Wasatch County’s decision to issue a “Stay at Home” order was influenced by Summit County.
Wasatch County Manager Mike Davis says the high rate of COVID-19 cases helped the county make the difficult decision to issue the ‘Stay at Home’ order.
“Our rate of infected individuals is in the top 50 in the United States for our population, in the state we’re only second to Summit County,” Davis continued. “So, we’ve worked very closely with Summit County and we felt that the two of us together implementing similar type health orders can better prevent the spread of this virus or at least slow it down to the extent possible.”
Davis said ahead of issuing the county ‘Stay at Home’ order they sought input from municipality leaders and business leaders in the community.
“Recognizing that they would take a significant hit with their employees and business not operating at the full levels. Surprisingly we got very good support from the local businesses wanting to get through this as quickly as possible,” Davis explained. “Recognizing that if we can bring things down early on that could help us get back to normal later on. So, there was a lot of cooperation—of course, there are some that don’t agree, and I understand that—but mostly we’ve received positive feedback.”
Davis says reaction to the order has mostly been positive and points out the county has already seen how following the ‘Stay at Home’ order has worked for Wasatch High students. Nearly 2,400 students were placed into social isolation for two weeks after a student tested positive for the virus.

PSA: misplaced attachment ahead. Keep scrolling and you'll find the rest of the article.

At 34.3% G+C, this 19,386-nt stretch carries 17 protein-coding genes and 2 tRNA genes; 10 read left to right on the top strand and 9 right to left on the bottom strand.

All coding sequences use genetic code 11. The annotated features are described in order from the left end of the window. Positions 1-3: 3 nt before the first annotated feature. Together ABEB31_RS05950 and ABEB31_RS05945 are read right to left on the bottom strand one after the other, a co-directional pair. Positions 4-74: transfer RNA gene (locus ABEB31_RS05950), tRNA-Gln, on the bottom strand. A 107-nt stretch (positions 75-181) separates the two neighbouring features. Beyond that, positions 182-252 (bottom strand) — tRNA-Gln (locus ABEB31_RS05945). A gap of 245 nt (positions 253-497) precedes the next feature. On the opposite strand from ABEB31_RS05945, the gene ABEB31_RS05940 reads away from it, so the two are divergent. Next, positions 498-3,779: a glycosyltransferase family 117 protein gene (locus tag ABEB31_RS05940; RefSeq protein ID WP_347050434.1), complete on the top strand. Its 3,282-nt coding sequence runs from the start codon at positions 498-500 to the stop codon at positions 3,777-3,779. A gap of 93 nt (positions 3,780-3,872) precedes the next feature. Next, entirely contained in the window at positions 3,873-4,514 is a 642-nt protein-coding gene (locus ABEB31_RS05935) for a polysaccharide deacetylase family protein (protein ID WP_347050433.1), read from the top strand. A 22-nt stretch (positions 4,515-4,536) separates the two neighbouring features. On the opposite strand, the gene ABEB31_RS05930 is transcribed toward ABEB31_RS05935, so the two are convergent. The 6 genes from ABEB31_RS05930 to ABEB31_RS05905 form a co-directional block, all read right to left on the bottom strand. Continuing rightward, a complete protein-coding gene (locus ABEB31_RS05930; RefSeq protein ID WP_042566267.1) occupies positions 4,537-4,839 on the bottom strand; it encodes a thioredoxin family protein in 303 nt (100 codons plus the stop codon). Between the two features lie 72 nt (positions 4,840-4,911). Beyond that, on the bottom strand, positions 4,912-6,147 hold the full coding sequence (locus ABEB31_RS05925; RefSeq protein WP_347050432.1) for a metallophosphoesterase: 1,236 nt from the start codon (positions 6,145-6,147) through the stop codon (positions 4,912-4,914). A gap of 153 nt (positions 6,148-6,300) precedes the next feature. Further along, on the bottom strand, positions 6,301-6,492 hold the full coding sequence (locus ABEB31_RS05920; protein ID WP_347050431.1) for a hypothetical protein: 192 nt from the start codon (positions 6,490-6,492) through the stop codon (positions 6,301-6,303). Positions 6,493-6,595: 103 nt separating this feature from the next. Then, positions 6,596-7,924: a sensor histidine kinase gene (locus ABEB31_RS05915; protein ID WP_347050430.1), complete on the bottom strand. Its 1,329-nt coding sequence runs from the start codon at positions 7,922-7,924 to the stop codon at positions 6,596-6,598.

“That’s a difficult population to understand and be able to work with,” Davis said. “They basically had a stay at home order from the very beginning for them. We were so pleased with how well they worked at it. Of course, it wasn’t perfect, but it was good enough we only have one other individual right now that has the virus in that age group. So, we’re kind of excited that worked that well. So, we’ve got to get people to stay at home as best they can and keep their distance and we can calm this down.”
The county will be monitoring the effectiveness of the order and re-evaluating, although it can take two weeks to know the effectiveness of the order because of the virus incubation period. Davis said the county could modify or relax or increase restrictions depending on what they see. He says the county does not plan to have sheriff’s deputies issue citations now or in the future.
“We’ve had a lot of discussion about that,” Davis continued. “That’s a very extreme type of position we feel. Certainly, there may be recommendations, if they were to run into a large group of people, they may suggest to them that they really ought to split up. But we’re not going to be issuing citations at this point.”
At the Wednesday meeting council also passed an ordinance to expand their ability to hold electronic meetings.
“Previously we had to have a (council member) present at a meeting to be able to have remote connections and this allows for all the participants to be remotely connected,” Davis explained. “That was our first meeting, we’ve got a little bit of work to do on that. We want to be able to have the public be able to give us input during those meetings so that when we get to regular type of business we can have public input whether it’s land-use or whatever it is.”
Public comments for upcoming meetings are being accepted via email to [email protected] , the agenda is usually posted a few days before a Wednesday council meeting. Davis says the electronic meeting ordinance can be repealed but it does not have a sunset date.
Read the original story at KPCW.org